Weekly Links & Thoughts #95

Here is this week’s edition of meshedsociety.com weekly, loaded with thoughtful opinion pieces, interesting analyses and significant yet under-reported information bits from the digital and technology world. Published and annotated every Thursday (CET), just in time so you have something good to read over the weekend.

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Length indicator: 1 = short, 2 = medium, 3 = long

  • Crowds and Technology (3)
    An incredibly insightful analysis of what technology does to the phenomenon of crowds. Reading this has helped me to understand even better the types of debates and conflicts that are currently unfolding in front our eyes, such as the one described in the next link.
  • How the Internet Is Loosening Our Grip on the Truth (3)
    I am worried about the trend described here. If the amount of “shared truth” between all people of a society is being reduced to a level at which there basically is zero agreement on anything substantial, how will this not have devastating consequences on societies and civilization at large?
  • Are we looking for aliens in all the wrong ways? (3)
    Ethan Siegel has a fascinating theory for why we haven’t heard from aliens yet: Because we are using the wrong tools. I find this analogy quite intriguing: “If someone from a culture that was versed only in smoke signals and drum beats found themselves deep inside the heart of a forest, they might conclude that there was no intelligent life around. Yet if you gave them a cellphone, there’s a good chance they could get reception from right where they stood! Our conclusions may be as biased as the methods we apply.”
  • Browsers, not apps, are the future of mobile (2)
    Chances are that this piece alters your existing idea of the browser.
  • How to Flawlessly Predict Anything on the Internet (2)
    At one point in the past you might have noticed or read about a viral tweet or blog post that seemingly made an extremely unlikely prediction about a major event which later turned out to be spot-on. Most likely, it was engineered and not at all a stroke of genius, as explained here.
  • Click plate: how Instagram is changing the way we eat (3)
    Have you ever caught yourself preparing an artisan dish that looked amazing on your Instagram photo but didn’t taste quite well? According to this feature, it’s common.
  • The Hive is the New Network (3)
    A fascinating sociological analysis of the shape and dynamics of people’s online connections.
  • Google vs Apple – The Smartphone Race is Over. And a new one begins… (3)
    What is Google trying to achieve with its high-end, pricey and iPhone-like Pixel smartphone, considering that devices have reached a state in which hardware improvements only are incremental at best? Here is an extensive, intelligent look at what motivates Google.
  • Apple’s October TV Surprise (2)
    During last week’s product event, Apple has not only presented a controversial update to MacBook Pro, but also renewed question marks about its grand vision for the Apple TV set-top box.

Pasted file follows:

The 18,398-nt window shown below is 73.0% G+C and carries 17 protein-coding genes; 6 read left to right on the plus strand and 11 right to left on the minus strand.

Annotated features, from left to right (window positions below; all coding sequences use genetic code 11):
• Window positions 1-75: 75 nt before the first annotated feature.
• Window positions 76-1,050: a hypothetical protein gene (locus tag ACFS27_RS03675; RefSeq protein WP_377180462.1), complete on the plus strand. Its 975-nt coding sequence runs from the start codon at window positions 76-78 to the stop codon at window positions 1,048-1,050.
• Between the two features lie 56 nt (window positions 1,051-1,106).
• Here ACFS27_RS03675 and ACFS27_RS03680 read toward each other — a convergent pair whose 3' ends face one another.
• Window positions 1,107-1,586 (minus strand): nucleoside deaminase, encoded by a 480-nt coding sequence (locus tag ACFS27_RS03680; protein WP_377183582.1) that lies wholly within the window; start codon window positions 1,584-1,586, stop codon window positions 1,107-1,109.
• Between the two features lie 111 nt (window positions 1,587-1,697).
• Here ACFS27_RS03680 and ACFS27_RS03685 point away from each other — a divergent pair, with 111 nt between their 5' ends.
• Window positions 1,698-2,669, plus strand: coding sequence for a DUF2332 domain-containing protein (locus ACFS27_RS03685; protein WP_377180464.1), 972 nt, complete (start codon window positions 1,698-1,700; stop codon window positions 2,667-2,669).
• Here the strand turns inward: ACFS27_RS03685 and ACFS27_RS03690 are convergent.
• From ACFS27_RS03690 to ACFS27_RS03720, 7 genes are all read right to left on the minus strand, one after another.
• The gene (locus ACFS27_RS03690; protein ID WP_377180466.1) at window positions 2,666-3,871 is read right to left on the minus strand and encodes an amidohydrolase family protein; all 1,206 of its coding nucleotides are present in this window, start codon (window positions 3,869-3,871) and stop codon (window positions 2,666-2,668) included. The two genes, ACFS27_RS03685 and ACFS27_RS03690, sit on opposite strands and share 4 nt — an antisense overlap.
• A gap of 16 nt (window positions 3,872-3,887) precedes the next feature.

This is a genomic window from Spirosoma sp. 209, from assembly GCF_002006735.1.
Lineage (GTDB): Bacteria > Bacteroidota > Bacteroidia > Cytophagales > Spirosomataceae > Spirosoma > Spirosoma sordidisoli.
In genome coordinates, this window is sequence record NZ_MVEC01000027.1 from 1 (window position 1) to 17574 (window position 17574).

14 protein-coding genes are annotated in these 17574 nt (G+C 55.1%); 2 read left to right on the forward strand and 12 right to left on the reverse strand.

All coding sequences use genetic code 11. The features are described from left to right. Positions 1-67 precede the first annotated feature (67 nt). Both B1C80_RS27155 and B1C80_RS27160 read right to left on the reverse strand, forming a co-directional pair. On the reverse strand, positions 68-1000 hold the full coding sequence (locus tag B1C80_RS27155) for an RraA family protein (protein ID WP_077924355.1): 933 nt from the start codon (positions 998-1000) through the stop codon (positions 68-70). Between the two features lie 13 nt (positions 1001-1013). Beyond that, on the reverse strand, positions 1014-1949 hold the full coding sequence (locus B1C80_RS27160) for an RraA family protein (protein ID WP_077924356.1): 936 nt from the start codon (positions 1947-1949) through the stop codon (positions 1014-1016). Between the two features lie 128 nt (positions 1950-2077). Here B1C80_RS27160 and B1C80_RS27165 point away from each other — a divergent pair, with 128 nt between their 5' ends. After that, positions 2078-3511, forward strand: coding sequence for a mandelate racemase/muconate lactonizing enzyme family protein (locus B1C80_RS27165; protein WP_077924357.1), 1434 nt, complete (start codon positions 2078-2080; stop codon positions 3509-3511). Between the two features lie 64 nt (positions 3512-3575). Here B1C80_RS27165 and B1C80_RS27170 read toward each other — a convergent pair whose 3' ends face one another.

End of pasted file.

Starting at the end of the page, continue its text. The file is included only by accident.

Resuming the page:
• Total Nightmare: USB-C and Thunderbolt 3 (3)
    The intentions behind the new USB-C ports might be good, but at least in the short term, people need to be extremely careful about making the right choices in regards to compatibility, especially when choosing cables.
  • The First Hotel Chain With In-Room Virtual Reality (1)
    I can see the hotel industry becoming one of the first large adopters of VR equipment, especially now that it desperately seeks ways to differentiate itself from Airbnb.
  • The Serendipity of the Valley (1)
    Serendipity is frequently mentioned as one of the major benefits of building a startup in the Silicon Valley. Constantly and often “randomly” being exposed to new people, new networks and new ideas easily leads to new projects, products and companies. Luckily, the concept can be applied in many other contexts and places as well.
  • On Uber, workers and regulation (1)
    A reminder that like so often, even when it comes to regulation, neither black nor white is the best approach, but a balanced one. Indeed, regulation seems to be in the way of tech companies and digital innovation by protecting incumbents and thereby preventing better state-of-the-art solutions. But at least sometimes, regulations and strong laws are also required to make this innovation happening in the first place.
  • 5 things Slack and Microsoft Teams tell us about workplace collaboration (2)
    The tech industry’s favorite team collaboration tool Slack is facing major competition after the introduction of Facebook for Work and Microsoft Teams. Handy overview about why the is happening now and what it means.

Recently on meshedsociety.com

  • 13 facts about work in the age of automation
    In the 21st century human labor and, as a consequence, the foundation of the society will be changing dramatically due to the rapid progress of information technology. The shift will likely be similarly wide-reaching as the industrialization was. I’ve tried to come up with 13 objective, unbiased facts about work in the age of automation.

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